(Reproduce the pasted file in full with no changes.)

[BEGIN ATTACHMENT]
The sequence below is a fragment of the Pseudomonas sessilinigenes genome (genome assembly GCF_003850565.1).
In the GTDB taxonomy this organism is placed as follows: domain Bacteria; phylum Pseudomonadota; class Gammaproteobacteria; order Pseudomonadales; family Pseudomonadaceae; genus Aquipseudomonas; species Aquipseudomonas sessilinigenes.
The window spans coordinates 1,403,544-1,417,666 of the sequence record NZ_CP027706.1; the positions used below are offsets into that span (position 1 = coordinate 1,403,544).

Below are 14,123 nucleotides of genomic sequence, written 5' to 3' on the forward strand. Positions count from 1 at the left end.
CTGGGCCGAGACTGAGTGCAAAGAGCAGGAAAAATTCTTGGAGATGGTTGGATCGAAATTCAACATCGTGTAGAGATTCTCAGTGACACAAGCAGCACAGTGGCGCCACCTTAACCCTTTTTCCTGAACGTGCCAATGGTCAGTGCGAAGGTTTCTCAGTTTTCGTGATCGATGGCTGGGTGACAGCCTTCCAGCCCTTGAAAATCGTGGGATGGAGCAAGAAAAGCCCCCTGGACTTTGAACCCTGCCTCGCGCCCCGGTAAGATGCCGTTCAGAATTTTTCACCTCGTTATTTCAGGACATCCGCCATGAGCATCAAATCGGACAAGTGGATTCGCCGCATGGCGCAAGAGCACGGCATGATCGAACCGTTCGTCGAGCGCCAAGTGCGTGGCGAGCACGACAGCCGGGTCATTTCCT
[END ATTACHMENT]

The sequence below is a fragment of the Pseudomonas sessilinigenes genome (genome assembly GCF_003850565.1).
In the GTDB taxonomy this organism is placed as follows: domain Bacteria; phylum Pseudomonadota; class Gammaproteobacteria; order Pseudomonadales; family Pseudomonadaceae; genus Aquipseudomonas; species Aquipseudomonas sessilinigenes.
The window spans coordinates 1,403,544-1,417,666 of the sequence record NZ_CP027706.1; the positions used below are offsets into that span (position 1 = coordinate 1,403,544).

Below are 14,123 nucleotides of genomic sequence, written 5' to 3' on the forward strand. Positions count from 1 at the left end.
CTGGGCCGAGACTGAGTGCAAAGAGCAGGAAAAATTCTTGGAGATGGTTGGATCGAAATTCAACATCGTGTAGAGATTCTCAGTGACACAAGCAGCACAGTGGCGCCACCTTAACCCTTTTTCCTGAACGTGCCAATGGTCAGTGCGAAGGTTTCTCAGTTTTCGTGATCGATGGCTGGGTGACAGCCTTCCAGCCCTTGAAAATCGTGGGATGGAGCAAGAAAAGCCCCCTGGACTTTGAACCCTGCCTCGCGCCCCGGTAAGATGCCGTTCAGAATTTTTCACCTCGTTATTTCAGGACATCCGCCATGAGCATCAAATCGGACAAGTGGATTCGCCGCATGGCGCAAGAGCACGGCATGATCGAACCGTTCGTCGAGCGCCAAGTGCGTGGCGAGCACGACAGCCGGGTCATTTCCT